# A brief introduction to the QuantLib in Python…

QuantLib is an open-source framework for quantitative finance  written in C++. There is an active community who develop and extend the library. QuantLib covers a wide range of financial instruments and markets like IR, FX and Equities and provide pricing engines and models, optimization algorithm, a Monte-Carlo framework, business day conventions, day count conventions, holidays calendars and even more… and grows continuously.

There are existing interfaces to different language like Python, Ruby, Java and more via swig. In the following I will describe how to build the QuantLib for Python.

In the following description I assume that you have already installed Python with IPython including all dependencies, numpy, scipy, pandas and matplotlib. A good starting point are distributions like Anaconda or WinPython (for Windows only). These distribution are shipped with many more useful libraries and provide an easy way to install more packages. Its worth to check them out, if haven’t tried them yet.

For windows you can find pre-build executables of the QuantLib at Christoph Gohlke’s website. If you want to have the most recent version you should clone the current master branch from GitHub and build the library and the python package yourself.

To build QuantLib from sources under Windows you need the correct Visual Studio depending on the Python version you are targeting. For Python 3.3 you need Visual Studio 2010 and for Python 2.7 you need Visual Studio 2008. Additional dependencies are the boost library and swig.

I will not cover how to install the dependencies but you can find binary installer for swig under windows on the swig project website and there also exists precompiled binaries for the boost library on source forge. Add the path to swig command to your PATH environment variable.

The following steps are valid for Python 2.7 and 3.3:

0. Clone the git repository either with using git:

cd c:\path\to\quantlib
git clone https://github.com/lballabio/quantlib .


or download as a zipped file from GitHub.

1. Open the QuantLib_vcXX.sln and build it in “Release” or “Release static runtime” configuration. For more details check the install documentation on the QuantLib project site. You will find the solution under

c:\path\to\quantlib\QuantLib

2. Open command line window and set required environment variables

SET QL_DIR=c:\path\to\quantlib\QuantLib
SET INCLUDE=c:\path\to\boost;%INCLUDE%
SET LIB=c:\path\to\boost\lib;%LIB%


3. Create the interface code with swig

cd c:\path\to\quantlib\QuantLib-SWIG\python
python setup.py wrap


4. Build and install the package

python setup.py build
python setup.py install


5. Test your install

python setup.py test


If you use Visual Studio 2010 and target Python 2.7 you will encounter the error message “Unable to find vcversall.bat“. The following “hack” works for me:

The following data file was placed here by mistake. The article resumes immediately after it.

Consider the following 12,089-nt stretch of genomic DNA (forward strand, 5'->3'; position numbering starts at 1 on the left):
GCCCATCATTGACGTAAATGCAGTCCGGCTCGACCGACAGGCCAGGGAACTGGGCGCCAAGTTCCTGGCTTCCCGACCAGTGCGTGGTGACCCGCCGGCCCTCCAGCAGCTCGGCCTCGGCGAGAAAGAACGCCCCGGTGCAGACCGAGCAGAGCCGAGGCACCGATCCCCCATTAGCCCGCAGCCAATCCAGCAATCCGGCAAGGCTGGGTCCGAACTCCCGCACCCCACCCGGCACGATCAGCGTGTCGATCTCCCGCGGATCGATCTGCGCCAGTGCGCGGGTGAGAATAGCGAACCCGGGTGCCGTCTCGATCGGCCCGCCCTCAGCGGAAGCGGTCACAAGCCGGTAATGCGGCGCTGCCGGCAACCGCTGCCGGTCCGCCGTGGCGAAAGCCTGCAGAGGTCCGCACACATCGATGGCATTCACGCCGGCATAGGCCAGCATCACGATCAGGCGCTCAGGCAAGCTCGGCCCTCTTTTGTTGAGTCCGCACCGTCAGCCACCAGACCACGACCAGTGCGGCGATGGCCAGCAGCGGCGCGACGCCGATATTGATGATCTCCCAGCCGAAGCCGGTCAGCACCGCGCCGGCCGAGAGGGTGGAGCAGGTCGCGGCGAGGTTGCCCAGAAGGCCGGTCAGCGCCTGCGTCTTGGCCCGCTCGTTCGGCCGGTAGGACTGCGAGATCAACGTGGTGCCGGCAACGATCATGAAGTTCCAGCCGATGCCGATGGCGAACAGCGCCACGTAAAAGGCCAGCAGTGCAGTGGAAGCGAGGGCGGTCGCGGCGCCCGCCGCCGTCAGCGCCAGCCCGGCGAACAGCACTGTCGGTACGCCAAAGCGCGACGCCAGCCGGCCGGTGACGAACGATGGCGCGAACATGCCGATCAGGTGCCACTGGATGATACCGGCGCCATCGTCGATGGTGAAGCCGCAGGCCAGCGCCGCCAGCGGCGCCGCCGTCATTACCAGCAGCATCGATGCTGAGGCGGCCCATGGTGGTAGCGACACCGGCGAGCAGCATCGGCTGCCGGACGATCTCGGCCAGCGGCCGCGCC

Set an additional environment variable at step 2:

SET VS90COMNTOOLS=%VS100COMNTOOLS%


Under unix you can also find some pre-build packages (e.g. for Ubuntu) in your package-manager or you build it from sources yourself with the usual configure, make and make install chain (see here and for Mac OS X here). After you build the library you can continue with step 3 above. Be sure you have installed swig before. Just download the source from the swig project and install via the usual unix install commands.

After we have managed to install QuantLib Python package I want to show you how you can use the QuantLib C++ classes from Python. You can download the following simple example  from my repository “IPythonScripts” on GitHub.

In the first example we will see how to setup an interest rate swap and use a discounting pricing engine to calculate the NPV and the fair rate for this swap.

First we need to import the QuantLib package, since we want also produce some plots we import numpy and matplotlib.

import numpy as np
import matplotlib.pyplot as plt
import QuantLib as ql


In the next step we will setup the yield curve (aka yieldtermstructure). For simplicity we will use an flat forward curve. I will use the same curve for discounting and calculation of the forwards. QuantLib supports multi curve setups, as I will maybe show in a later post or you can see in the examples how to setup more realistic yield curves.


# Set Evaluation Date
today = ql.Date(31,3,2015)
ql.Settings.instance().setEvaluationDate(today)
# Setup the yield termstructure
rate = ql.SimpleQuote(0.03)
rate_handle = ql.QuoteHandle(rate)
dc = ql.Actual365Fixed()
disc_curve = ql.FlatForward(today, rate_handle, dc)
disc_curve.enableExtrapolation()
hyts = ql.YieldTermStructureHandle(disc_curve)


The yieldTermStructure object provides an method which gives us the discount factor for a particular date (QuantLib.Date object) or time in years (with 0 = evaluationDate). This method is called discount.  I am using the numpy method vectorize to apply this function on arrays or list of times and then generate a plot of the discount curve.

discount = np.vectorize(hyts.discount)
tg = np.arange(0,10,1./12.)
plt.plot(tg, discount(tg))
plt.xlabel(&amp;quot;time&amp;quot;)
plt.ylabel(&amp;quot;discount factor&amp;quot;)
plt.title(&amp;quot;Flat Forward Curve&amp;quot;)


In the next step we will setup up a plain vanilla EURIBOR 6M Swap with maturity in 10 years. Therefore we generate an index and using the handle to our yield curve as forward curve and two schedules, one for the fixed rate leg with annual payments and one for the float leg with semi annual payments.

start = ql.TARGET().advance(today, ql.Period(&quot;2D&quot;))